This is always a busy time of year. School “year-end’ activities, spring cleaning, yard work, allergies, waiting for Cannes to let us know that they loved our movie, picking up returning college students, sending off kids for summer adventures, finishing another documentary, continue writing on this most amazing screenplay, researching another very important and timely writing project, wash the windows, clean the garage, ride my bike to work every day, pay attention to a 12-year old, ignore young adults who act like 12 year olds. Breathe. More of this life stuff. Pay attention to these moments that make up this life stuff.
“Death is not the greatest loss in life. The greatest loss is what dies inside us while we live.” — Norman Cousins
Remember those long Indian summer evenings when the sun was setting and all the neighborhood kids were lying on their backs looking at the darkening sky, waiting, waiting, waiting for it to be dark enough for hide and seek?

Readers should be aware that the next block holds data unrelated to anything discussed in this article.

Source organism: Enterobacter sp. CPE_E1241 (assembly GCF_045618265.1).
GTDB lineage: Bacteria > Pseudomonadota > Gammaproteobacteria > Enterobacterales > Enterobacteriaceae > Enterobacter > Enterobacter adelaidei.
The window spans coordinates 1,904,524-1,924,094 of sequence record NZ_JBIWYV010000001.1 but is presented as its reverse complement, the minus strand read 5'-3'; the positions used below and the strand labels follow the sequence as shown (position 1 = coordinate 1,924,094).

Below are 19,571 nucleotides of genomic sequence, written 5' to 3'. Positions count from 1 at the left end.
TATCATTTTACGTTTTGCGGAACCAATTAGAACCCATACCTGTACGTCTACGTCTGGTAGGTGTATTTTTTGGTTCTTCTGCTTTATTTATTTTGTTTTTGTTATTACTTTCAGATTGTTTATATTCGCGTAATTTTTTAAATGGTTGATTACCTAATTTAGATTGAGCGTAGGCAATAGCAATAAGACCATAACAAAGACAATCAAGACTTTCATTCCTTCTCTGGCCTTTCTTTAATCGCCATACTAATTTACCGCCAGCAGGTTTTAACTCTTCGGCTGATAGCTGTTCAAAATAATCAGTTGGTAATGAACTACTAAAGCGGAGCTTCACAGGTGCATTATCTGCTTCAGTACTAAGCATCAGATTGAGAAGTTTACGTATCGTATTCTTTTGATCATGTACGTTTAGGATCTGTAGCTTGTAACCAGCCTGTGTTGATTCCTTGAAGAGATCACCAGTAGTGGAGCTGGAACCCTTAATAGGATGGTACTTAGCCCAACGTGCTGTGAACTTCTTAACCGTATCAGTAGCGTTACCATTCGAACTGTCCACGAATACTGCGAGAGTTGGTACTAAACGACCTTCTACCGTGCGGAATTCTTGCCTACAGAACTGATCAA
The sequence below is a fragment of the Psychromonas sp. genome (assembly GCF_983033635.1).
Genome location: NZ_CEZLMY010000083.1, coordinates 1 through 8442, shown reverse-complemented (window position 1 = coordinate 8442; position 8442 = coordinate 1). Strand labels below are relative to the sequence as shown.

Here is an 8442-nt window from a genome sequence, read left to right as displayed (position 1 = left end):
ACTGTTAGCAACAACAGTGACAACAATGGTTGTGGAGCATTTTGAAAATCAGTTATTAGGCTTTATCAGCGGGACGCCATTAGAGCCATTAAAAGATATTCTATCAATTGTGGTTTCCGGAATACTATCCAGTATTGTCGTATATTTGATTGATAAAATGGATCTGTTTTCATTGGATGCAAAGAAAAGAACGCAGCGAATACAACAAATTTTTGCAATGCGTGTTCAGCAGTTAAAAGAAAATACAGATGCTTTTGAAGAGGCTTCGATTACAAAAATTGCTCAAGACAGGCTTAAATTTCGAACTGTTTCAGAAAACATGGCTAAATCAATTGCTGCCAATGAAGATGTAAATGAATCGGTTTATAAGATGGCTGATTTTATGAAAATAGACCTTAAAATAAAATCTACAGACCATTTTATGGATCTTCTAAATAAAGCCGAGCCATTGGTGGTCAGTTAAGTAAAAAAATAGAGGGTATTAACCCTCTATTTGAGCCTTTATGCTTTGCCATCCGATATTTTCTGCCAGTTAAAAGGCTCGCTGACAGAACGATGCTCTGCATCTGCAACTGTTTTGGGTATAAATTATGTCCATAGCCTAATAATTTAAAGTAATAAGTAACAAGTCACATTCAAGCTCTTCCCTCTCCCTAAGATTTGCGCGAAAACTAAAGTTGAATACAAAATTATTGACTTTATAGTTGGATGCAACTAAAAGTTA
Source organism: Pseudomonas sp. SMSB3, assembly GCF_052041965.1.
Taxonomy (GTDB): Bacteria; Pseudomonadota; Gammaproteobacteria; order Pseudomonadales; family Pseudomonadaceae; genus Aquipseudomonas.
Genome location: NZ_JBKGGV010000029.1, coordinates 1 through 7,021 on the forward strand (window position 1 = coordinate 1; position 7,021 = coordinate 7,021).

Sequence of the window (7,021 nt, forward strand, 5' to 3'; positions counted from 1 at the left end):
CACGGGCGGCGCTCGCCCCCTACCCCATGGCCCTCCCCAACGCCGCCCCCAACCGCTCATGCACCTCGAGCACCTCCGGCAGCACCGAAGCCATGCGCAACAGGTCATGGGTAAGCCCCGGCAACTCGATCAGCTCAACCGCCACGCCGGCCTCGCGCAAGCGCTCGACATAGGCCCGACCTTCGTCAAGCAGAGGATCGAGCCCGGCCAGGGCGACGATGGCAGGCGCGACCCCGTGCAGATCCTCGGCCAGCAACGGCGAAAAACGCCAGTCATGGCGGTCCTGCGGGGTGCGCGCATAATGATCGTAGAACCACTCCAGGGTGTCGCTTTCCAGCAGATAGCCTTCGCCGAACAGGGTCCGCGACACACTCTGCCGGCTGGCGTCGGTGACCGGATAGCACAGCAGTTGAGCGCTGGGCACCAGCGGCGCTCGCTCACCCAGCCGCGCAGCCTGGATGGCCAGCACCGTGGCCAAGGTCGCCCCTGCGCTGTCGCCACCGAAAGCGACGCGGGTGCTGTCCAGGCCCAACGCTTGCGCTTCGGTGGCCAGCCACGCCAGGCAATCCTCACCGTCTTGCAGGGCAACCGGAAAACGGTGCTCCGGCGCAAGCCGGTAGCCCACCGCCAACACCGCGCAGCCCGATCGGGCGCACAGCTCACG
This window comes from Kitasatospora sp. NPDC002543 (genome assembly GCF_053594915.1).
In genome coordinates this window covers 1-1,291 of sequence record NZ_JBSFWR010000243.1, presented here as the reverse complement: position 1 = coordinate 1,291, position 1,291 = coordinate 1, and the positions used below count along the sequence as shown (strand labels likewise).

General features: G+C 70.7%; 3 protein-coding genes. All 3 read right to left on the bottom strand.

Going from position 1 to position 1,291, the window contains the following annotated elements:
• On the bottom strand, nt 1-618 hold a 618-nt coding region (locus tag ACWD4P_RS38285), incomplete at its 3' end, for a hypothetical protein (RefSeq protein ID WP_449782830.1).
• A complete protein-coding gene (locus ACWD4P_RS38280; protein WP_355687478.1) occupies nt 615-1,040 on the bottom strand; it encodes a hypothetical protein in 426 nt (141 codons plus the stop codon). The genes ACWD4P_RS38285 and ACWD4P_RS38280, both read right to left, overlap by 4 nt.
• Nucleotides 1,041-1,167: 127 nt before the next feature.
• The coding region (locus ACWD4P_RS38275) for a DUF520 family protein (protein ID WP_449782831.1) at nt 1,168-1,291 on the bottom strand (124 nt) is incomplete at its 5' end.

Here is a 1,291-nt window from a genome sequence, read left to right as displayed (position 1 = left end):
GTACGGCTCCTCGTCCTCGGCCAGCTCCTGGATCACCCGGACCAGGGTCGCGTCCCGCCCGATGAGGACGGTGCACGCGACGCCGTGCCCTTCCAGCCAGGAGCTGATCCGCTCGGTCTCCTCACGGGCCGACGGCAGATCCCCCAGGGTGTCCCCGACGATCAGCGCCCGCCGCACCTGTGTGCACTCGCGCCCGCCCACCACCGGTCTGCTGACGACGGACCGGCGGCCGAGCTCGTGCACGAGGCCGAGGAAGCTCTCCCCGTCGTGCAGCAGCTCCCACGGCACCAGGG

The moment when everything seemed possible the happiness of being alive bubbled up and out into giggles. Hugging our legs we could smell the grass stains between the knee lines. We could taste the fresh green grapes squirting juice between our teeth. The breeze had died to a whimper. Dogs distantly bark and mothers call errant children in for the night.
One evening, as the first star slowly appeared, I had my first existential inquiry. In comparison to that star, I am as small as this ant on this blade of grass. How is that possible? How is any of this possible? Someone make sense out of how we came to be. Ollie, ollie, oxen free. I’m it. It’s too dark to see. If I stay close to the light pole I will always be safe, but that isn’t really playing the game, is it.
Star bright, star light, wish I may, wish I might, not ever had thought about your light in this the darkest of dark nights. Chase away the thought and play the game.